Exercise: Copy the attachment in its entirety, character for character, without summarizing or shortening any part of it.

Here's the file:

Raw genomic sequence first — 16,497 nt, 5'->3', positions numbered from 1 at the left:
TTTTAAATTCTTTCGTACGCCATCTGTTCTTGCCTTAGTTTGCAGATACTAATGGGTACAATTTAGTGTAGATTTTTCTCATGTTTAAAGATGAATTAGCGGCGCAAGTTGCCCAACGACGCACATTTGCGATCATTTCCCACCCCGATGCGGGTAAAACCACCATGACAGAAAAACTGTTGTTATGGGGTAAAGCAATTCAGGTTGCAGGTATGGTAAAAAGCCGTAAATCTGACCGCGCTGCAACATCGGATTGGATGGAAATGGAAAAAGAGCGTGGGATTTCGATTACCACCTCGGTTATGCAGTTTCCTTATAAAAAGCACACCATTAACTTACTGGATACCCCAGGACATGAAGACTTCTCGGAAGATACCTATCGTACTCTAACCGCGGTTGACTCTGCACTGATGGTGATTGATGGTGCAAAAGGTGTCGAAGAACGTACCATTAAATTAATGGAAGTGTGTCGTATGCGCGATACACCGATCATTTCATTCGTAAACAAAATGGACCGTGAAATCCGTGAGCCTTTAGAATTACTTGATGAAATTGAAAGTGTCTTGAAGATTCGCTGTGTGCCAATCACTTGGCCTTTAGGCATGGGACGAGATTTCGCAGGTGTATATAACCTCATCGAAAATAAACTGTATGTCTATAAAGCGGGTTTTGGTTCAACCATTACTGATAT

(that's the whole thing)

Raw genomic sequence first — 16,497 nt, 5'->3', positions numbered from 1 at the left:
TTTTAAATTCTTTCGTACGCCATCTGTTCTTGCCTTAGTTTGCAGATACTAATGGGTACAATTTAGTGTAGATTTTTCTCATGTTTAAAGATGAATTAGCGGCGCAAGTTGCCCAACGACGCACATTTGCGATCATTTCCCACCCCGATGCGGGTAAAACCACCATGACAGAAAAACTGTTGTTATGGGGTAAAGCAATTCAGGTTGCAGGTATGGTAAAAAGCCGTAAATCTGACCGCGCTGCAACATCGGATTGGATGGAAATGGAAAAAGAGCGTGGGATTTCGATTACCACCTCGGTTATGCAGTTTCCTTATAAAAAGCACACCATTAACTTACTGGATACCCCAGGACATGAAGACTTCTCGGAAGATACCTATCGTACTCTAACCGCGGTTGACTCTGCACTGATGGTGATTGATGGTGCAAAAGGTGTCGAAGAACGTACCATTAAATTAATGGAAGTGTGTCGTATGCGCGATACACCGATCATTTCATTCGTAAACAAAATGGACCGTGAAATCCGTGAGCCTTTAGAATTACTTGATGAAATTGAAAGTGTCTTGAAGATTCGCTGTGTGCCAATCACTTGGCCTTTAGGCATGGGACGAGATTTCGCAGGTGTATATAACCTCATCGAAAATAAACTGTATGTCTATAAAGCGGGTTTTGGTTCAACCATTACTGATAT